• Scheduled to undergo any elective foot or ankle procedures with one of our included surgeons investigators during the approved protocol period.
  • Patients with comorbidities such as rheumatoid arthritis, diabetes, and other systemic diseases will still be included so long as they are not considered uncontrolled or immunocompromised.
  • In patients with rheumatoid arthritis, the usual protocol for discontinuing disease-modifying antirheumatic drugs (DMARDs) prior to surgery will be continued as done per each surgeon's protocol.
  • Patients undergoing urgent surgery (e.g. within a few days of the inciting event, such as a traumatic fracture) will be considered for the study.

Exclusion criteria

  • Patients under 18 years old
  • Patients who are not competent to give consent for themselves, or to read and answer questions about their scar formation (proxies will not be allowed);
  • Any surgery that requires a non-linear surgical incision;
  • Previous surgery(ies) on the same area;
  • Known history of keloid/abnormal scar formation;
  • Patients with uncontrolled diabetes (as documented by ICD-9 codes 250.x2 or 250.x3);
  • Patients who are immunocompromised (i.e. HIV/AIDS+ patients, patients who have had a previous organ transplantation, patients who have been diagnosed with an immunodeficiency syndrome- congenital or acquired, as a result of immunomodulatory medication secondary to autoimmune disease, or undergoing current chemotherapy for cancer).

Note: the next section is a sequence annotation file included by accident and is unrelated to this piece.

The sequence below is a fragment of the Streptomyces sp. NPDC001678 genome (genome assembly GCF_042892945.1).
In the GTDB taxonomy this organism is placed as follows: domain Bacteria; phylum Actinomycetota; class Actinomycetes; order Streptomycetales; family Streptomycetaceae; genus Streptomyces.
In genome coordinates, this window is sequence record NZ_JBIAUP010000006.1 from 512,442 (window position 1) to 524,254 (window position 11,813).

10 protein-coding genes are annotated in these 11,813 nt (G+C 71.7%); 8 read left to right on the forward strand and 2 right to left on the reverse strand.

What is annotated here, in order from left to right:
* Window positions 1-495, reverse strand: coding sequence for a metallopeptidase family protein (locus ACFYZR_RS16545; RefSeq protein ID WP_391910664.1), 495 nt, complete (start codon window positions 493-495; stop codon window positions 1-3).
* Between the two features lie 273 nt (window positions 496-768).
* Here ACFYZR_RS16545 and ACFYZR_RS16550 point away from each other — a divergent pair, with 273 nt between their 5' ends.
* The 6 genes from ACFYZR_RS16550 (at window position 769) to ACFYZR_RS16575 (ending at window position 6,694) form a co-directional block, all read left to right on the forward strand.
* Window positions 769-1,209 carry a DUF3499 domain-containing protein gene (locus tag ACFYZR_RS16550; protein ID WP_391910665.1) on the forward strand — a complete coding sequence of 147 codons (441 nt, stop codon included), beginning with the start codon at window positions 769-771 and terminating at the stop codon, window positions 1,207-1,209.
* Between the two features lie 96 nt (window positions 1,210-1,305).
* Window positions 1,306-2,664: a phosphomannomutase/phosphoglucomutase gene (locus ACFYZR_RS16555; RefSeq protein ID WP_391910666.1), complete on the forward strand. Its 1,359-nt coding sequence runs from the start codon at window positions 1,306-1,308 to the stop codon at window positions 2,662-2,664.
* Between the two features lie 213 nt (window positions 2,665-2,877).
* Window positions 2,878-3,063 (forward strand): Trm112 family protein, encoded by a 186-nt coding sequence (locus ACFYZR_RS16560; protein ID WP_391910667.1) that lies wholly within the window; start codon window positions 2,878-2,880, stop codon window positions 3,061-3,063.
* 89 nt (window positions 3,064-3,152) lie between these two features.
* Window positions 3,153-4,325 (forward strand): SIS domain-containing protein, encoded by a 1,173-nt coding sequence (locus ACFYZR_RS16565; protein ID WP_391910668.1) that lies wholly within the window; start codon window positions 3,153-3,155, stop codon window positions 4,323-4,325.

• Patients undergoing emergent surgery will not be considered for the study.
  • Patients who have had a previous allergic or adverse reaction to any of the suture/staple materials we plan to use will not be included.
  • If the closure requires multiple layers of sutures (i.e. subcutaneous layers, deep dermal layers) in addition to the usual closing staples/sutures which are through the skin, the patient will be excluded from the study

Trial design

Primary purpose

Other

Allocation

Randomized

Interventional model

Parallel Assignment

Masking

Quadruple Blind

0 participants in 3 patient groups

Staples
Experimental group
Description:
For short single incisions, these patients will receive superficial closure using only metal skin staples. Closure will be performed by resident or fellow involved in the case.
Treatment:
Device: Metal skin staples
Suture
Active Comparator group
Description:
For short single incisions, these patients will receive superficial closure using only nylon sutures. No metal skin staples will be used. Closure will be performed by resident or fellow involved in the case.
Treatment:
Device: Nylon sutures
Half Staple Half Suture
Other group
Description:
Some patients will receive both nylon sutures and metal skin staples for superficial closure. If multiple incisions are involved, each incision will count as 1 in the alternation method (i.e. toe 1 will be all sutures, then toe 2 will be all staples). For long incisions, closure will alternate between nylon sutures and metal skin staples on the part of the incision which is closer (more proximal) or farther away (more distal) from the rest of the body.
Treatment:
Device: Nylon sutures
Device: Metal skin staples

Trial contacts and locations

1

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Data sourced from clinicaltrials.gov